Organizations are concepts created to allow for people to work together towards a common goal or outcome. Organizations act like living beings, composed with “organs”. When parts of the organization are removed or violated, the organization gets sick.
A typical example of change to the organizational body is a sourcing decision. Long before the decision was taken, some form of non optimal function was already perceived. Most of the time this was ignored, at least in the daily operation and top-down communication. It then grows slowly but surely into some kind of unhealthy feeling.
Fact: A sourcing breaks all needed basics for good collaboration
Then, when the shit hits the fan, ‘all of a sudden’ the management decides to outsource part of the organization. Like with disease, anxiety comes in and stays. In fact, a perceived mistrust is now made explicit: the management (mind) has diagnosed you (the body) that you no longer do a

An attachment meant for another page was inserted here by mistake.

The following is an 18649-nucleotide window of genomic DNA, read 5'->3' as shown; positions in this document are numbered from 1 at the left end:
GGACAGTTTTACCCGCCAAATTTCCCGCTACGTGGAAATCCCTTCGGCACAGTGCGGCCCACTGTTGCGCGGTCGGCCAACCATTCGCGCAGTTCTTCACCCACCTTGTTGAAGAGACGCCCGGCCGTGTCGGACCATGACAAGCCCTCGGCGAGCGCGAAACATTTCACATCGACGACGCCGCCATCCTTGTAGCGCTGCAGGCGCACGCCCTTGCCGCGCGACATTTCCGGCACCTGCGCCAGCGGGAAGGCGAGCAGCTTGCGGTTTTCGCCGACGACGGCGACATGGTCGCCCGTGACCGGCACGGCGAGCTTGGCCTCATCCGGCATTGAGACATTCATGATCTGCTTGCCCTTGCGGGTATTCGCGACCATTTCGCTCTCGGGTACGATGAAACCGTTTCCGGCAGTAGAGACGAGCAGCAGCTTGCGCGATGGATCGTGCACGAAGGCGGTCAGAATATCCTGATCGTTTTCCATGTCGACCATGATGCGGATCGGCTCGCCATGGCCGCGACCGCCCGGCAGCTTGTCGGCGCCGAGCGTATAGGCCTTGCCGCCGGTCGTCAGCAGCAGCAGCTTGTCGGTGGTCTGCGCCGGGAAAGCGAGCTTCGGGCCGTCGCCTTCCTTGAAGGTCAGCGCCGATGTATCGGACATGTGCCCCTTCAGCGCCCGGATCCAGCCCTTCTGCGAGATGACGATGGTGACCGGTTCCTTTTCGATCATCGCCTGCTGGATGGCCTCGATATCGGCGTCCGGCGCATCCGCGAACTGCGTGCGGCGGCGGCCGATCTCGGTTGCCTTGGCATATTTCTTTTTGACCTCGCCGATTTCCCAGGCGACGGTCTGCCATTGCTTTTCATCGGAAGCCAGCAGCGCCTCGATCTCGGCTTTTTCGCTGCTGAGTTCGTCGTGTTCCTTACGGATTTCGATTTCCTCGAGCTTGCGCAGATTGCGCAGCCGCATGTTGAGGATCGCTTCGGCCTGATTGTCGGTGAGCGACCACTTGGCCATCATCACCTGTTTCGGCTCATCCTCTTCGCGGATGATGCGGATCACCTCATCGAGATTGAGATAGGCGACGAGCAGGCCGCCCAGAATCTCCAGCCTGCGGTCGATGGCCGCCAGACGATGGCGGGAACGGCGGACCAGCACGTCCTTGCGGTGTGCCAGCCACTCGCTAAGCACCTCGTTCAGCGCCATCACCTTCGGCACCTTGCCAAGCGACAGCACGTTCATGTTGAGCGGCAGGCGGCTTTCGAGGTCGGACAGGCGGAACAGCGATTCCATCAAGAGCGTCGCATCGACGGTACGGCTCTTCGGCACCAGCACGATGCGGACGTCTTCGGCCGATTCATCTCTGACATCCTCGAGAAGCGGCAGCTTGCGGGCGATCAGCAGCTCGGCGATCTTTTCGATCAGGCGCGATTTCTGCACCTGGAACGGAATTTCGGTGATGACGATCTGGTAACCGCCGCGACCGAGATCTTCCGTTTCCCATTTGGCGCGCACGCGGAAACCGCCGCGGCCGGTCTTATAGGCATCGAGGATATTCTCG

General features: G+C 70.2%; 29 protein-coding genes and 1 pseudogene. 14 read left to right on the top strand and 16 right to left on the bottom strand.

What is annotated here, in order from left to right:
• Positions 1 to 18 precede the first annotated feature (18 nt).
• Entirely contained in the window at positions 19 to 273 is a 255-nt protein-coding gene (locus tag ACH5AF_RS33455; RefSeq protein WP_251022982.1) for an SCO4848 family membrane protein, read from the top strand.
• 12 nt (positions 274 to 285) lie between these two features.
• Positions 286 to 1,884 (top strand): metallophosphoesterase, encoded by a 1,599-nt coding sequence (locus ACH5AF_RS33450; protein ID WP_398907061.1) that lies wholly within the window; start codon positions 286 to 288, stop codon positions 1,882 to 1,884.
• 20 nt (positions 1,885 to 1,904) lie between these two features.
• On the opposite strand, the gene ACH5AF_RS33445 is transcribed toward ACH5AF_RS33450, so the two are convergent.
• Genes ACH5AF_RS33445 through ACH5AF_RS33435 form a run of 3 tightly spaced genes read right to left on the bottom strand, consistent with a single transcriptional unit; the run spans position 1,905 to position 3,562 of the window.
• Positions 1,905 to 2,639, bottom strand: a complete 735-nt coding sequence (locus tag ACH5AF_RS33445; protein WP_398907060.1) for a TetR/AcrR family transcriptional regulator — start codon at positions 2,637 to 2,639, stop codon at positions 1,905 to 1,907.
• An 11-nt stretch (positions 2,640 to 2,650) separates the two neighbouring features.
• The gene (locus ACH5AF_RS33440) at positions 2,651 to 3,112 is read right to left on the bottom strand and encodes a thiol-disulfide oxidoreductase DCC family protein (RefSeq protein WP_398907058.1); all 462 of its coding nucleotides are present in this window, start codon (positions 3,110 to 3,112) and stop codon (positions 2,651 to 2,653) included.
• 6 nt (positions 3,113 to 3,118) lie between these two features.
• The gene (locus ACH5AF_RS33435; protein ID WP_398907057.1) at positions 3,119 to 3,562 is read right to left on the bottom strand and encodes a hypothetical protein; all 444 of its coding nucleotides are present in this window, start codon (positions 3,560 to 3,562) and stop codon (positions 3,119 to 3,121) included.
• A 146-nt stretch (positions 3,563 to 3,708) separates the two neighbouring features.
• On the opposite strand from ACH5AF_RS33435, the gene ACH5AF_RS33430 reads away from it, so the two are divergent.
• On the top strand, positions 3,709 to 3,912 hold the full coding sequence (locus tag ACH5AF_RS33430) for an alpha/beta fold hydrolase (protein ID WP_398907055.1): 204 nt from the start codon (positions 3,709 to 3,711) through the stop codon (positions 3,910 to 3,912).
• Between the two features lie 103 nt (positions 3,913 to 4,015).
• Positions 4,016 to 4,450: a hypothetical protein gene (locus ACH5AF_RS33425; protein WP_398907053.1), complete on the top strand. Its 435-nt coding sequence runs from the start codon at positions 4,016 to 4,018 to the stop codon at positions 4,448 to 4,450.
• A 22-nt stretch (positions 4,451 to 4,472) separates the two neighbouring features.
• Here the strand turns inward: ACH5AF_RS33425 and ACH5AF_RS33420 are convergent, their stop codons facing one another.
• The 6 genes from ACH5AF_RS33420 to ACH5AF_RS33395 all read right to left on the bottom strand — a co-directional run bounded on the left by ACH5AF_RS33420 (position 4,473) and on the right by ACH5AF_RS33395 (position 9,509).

good job. In fact, it is so bad that parts need to be amputated and replaced!
Of course that is not the official management statement. It goes more like: “We decided that for the growth of our organization we need to focus on the core, to make better use of our competences, to have benefits from the right scale of economy, to eliminate cost…” or whatever excuse is used for not having to tell: “For a long time, we both knew that…”
The beautiful prince on the white horse rides in…
As it goes with every prince in fairytales, he rides in and looks upward to the balcony, not noticing the dirt in the streets or hatred in the eyes of the population. They are mostly male after all…